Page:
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From Wikipedia, the free encyclopedia

The original studios in 1913.

The Terra Studios or Marienfelde Studios were film studios located in the Berlin suburb of Marienfelde.

The studios were originally a glasshouse constructed in 1913 by the early company Eiko Film, controlled by the producer Franz Vogel who had previously been using the Sellerstrasse Studios of Rex Film.[1] In the early 1920s Terra Film was founded and took over the studios from the defunct Eiko. It was known as the Terra-Glashaus during these years.[2] [3]

In 1930 the studio underwent major rebuilding following the acquisition of Terra by Eugen Scotoni, and was fitted for sound production using the Tobis-Klangfilm system. During the consolidation of the German film industry in the 1930s under the Nazi era, Terra rose to become one of the four major companies alongside UFA, Bavaria and Tobis. It continued producing at Marienfelde until the late 1930s when the further centralisation of German film production under the Nazi regime led to the downgrading of the studios, and gave Terra access to the better-equipped Berlin studios of Babelsberg, Johannisthal and Tempelhof.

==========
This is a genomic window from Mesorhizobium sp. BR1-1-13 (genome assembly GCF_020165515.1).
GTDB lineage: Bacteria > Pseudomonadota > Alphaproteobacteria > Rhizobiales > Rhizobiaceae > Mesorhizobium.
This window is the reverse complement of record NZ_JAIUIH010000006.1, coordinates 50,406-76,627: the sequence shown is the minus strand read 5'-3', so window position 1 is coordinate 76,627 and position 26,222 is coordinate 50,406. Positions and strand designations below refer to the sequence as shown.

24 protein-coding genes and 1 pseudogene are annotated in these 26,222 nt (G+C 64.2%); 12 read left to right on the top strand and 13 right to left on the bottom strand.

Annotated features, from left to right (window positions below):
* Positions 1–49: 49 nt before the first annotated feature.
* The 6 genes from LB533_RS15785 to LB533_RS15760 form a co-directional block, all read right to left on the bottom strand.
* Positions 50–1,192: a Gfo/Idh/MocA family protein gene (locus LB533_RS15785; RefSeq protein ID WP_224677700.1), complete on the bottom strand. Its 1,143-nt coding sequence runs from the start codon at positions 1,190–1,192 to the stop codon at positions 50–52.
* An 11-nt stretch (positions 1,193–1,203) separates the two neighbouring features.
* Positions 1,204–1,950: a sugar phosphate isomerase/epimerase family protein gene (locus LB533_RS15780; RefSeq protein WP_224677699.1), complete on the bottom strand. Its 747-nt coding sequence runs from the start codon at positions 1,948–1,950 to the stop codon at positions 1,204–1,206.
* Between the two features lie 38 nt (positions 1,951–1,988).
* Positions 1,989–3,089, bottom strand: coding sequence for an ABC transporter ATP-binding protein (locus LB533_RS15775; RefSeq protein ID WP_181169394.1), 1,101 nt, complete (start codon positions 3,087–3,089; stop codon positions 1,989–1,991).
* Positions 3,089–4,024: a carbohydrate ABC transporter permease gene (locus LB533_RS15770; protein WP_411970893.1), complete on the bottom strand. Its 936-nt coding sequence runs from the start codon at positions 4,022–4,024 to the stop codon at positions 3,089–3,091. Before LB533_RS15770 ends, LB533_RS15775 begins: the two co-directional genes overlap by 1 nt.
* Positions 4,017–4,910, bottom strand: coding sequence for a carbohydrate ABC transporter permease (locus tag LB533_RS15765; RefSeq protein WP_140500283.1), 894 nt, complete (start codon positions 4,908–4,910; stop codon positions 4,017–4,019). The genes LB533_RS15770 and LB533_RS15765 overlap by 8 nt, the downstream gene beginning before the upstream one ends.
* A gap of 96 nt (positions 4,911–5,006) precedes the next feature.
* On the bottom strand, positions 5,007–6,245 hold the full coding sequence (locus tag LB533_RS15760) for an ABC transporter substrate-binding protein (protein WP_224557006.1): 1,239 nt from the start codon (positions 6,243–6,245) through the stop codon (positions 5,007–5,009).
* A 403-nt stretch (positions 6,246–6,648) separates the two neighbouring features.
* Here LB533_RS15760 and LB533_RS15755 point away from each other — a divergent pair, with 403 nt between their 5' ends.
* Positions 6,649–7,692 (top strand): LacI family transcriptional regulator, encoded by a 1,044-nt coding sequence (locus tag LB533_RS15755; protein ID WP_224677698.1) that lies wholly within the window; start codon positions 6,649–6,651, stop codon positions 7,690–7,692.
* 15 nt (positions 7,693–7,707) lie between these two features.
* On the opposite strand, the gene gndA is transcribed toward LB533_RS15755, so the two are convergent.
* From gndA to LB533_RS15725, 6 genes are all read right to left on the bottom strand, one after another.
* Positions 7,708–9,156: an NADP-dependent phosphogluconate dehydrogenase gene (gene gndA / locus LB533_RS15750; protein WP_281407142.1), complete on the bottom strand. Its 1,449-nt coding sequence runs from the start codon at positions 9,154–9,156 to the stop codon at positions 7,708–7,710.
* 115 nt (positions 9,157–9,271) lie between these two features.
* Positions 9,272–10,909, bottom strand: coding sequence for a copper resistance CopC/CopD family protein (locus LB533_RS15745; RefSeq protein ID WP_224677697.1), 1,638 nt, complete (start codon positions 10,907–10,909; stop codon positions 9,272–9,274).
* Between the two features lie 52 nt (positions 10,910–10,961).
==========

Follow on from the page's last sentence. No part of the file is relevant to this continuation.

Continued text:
1. ^ "Berliner Film-Ateliers: Eiko-Atelier".
  2. ^ Bach p.496
  3. ^ Jung & Schatzberg p.220


  • Bach, Steven. Marlene Dietrich: Life and Legend. University of Minnesota Press, 2013.
  • Kramer, Thomas & Siegrist, Dominik. Terra: ein Schweizer Filmkonzern im Dritten Reich. Chronos, 1991.
  • Kreimeier, Klaus. The Ufa Story: A History of Germany's Greatest Film Company, 1918–1945.University of California Press, 1999.
  • Jung, Uli & Schatzberg, Walter. Beyond Caligari: The Films of Robert Wiene. Berghahn Books, 1999.
This page was last edited on 9 November 2023, at 21:07
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